Royal Caribbean Group has given itself some financial breathing room as it lays under billions of dollars of Covid-19 debt, but the bond refinancing will not come cheap.

The Jason Liberty-led owner of 64 cruise ships has upsized a $1bn private note offering that was announced on Monday to $1.25bn at a hefty coupon rate of 11.625%.

New York-listed Royal Caribbean has offered these notes, which will be offered on or around Thursday and will mature in August 2027, in an effort to make principal payments on 2020 debt maturing this year and in 2023.

Before paying off the bonds, New York-listed Royal Caribbean said it may temporarily use the proceeds from the note sale to pay back money borrowed from revolving credit facilities or other borrowings.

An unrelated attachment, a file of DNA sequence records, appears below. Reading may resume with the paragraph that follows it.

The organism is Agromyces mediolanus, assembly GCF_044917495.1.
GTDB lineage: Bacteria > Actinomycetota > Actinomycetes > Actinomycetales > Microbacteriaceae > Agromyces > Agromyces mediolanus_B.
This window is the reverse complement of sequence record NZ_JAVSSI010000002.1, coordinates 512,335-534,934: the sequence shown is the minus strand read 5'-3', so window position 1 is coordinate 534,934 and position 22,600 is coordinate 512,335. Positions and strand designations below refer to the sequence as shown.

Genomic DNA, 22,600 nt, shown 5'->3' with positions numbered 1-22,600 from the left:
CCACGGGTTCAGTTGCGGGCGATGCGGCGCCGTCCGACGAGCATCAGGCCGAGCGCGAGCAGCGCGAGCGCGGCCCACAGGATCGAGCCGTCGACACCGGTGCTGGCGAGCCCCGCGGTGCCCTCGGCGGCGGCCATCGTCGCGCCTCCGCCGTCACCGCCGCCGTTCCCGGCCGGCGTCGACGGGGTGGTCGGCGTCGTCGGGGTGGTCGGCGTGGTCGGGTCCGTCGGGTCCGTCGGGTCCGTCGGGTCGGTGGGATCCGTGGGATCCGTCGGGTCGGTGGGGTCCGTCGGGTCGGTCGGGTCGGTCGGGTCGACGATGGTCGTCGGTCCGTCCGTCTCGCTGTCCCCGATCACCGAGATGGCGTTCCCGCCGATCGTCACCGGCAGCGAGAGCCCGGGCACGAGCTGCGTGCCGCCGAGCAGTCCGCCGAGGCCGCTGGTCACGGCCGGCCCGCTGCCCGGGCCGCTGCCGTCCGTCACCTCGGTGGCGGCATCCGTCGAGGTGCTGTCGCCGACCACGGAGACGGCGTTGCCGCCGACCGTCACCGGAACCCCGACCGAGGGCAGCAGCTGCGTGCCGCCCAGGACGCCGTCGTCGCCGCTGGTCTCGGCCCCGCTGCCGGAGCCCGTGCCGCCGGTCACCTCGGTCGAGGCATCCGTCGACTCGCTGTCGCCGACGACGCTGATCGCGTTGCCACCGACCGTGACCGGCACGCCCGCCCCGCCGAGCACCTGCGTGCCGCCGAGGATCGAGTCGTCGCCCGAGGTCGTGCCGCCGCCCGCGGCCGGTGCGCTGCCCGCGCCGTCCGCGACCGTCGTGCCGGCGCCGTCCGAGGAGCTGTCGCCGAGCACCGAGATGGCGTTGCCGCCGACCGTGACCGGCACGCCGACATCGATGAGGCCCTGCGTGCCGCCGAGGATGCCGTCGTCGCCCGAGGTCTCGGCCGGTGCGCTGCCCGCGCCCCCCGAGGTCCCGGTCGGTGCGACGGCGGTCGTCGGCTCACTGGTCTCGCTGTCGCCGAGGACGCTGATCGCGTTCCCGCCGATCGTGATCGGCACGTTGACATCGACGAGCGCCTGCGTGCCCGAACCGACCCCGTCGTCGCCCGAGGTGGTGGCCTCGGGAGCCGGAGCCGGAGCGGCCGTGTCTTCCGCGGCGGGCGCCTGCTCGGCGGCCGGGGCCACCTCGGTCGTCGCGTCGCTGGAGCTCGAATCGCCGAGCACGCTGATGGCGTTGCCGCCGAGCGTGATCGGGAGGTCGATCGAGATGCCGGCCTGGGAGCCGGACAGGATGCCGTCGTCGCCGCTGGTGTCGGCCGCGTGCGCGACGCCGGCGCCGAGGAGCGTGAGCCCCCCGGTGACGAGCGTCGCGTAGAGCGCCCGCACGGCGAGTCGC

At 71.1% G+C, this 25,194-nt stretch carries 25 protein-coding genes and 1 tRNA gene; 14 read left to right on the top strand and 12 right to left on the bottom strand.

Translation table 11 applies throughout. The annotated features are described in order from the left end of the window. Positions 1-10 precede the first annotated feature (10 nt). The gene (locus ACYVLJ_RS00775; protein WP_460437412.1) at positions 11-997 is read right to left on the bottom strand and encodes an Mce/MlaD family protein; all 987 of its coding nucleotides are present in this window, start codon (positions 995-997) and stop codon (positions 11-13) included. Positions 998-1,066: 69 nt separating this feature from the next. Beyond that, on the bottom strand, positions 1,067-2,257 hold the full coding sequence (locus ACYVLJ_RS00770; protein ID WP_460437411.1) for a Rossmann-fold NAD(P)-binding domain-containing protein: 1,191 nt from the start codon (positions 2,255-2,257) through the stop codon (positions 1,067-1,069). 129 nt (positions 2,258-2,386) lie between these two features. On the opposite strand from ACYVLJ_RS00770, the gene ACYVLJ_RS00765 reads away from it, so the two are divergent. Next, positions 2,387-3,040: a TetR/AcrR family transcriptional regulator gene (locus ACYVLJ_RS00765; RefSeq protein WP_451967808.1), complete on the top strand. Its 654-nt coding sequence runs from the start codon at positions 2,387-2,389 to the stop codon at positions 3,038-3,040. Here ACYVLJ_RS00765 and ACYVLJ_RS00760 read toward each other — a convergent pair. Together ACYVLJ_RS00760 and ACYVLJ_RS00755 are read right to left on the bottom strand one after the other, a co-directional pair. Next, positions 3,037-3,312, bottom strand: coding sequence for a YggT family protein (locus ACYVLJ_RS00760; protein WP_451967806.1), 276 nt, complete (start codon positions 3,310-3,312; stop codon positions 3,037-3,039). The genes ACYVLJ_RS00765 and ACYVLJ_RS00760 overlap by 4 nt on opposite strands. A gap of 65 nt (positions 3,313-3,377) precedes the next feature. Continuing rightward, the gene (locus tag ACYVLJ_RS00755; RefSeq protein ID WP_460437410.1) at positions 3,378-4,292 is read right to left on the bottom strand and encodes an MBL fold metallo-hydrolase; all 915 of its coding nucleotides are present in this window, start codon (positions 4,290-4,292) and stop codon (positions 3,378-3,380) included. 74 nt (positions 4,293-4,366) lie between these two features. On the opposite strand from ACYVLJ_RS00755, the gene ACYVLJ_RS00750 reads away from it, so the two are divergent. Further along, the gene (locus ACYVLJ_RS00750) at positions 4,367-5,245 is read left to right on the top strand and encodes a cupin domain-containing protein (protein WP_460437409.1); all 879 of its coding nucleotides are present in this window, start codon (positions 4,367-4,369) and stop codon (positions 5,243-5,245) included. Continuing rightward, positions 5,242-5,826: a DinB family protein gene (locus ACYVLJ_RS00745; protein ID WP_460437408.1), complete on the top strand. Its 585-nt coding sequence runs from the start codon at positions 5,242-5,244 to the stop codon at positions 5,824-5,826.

The new offering takes the Miami-based owner’s debt issuance to almost $2.5bn this month alone, as it faces $20bn in total debt that it has accumulated since early 2020 to remain afloat during the pandemic.

On 8 August, Royal Caribbean offered $1.15bn in convertible senior notes, with a 6% coupon rate, in a private offering after upsizing a private $1.04bn offer made on 1 August.

The company offered those notes, which will come due in 2025, so that it could repurchase $1.15bn in debt that matures next year.

That 2020-issued debt consists of $800m in convertible senior notes due in June 2023 with a 4.25% interest rate, and $350m in convertible senior notes due in November 2023 at a 2.88% coupon rate.

The company’s total debt stands at $20bn, while competitor Carnival Corp is wrestling with $35.1bn in debt and Norwegian Cruise Line Holdings has $13.6bn in debt.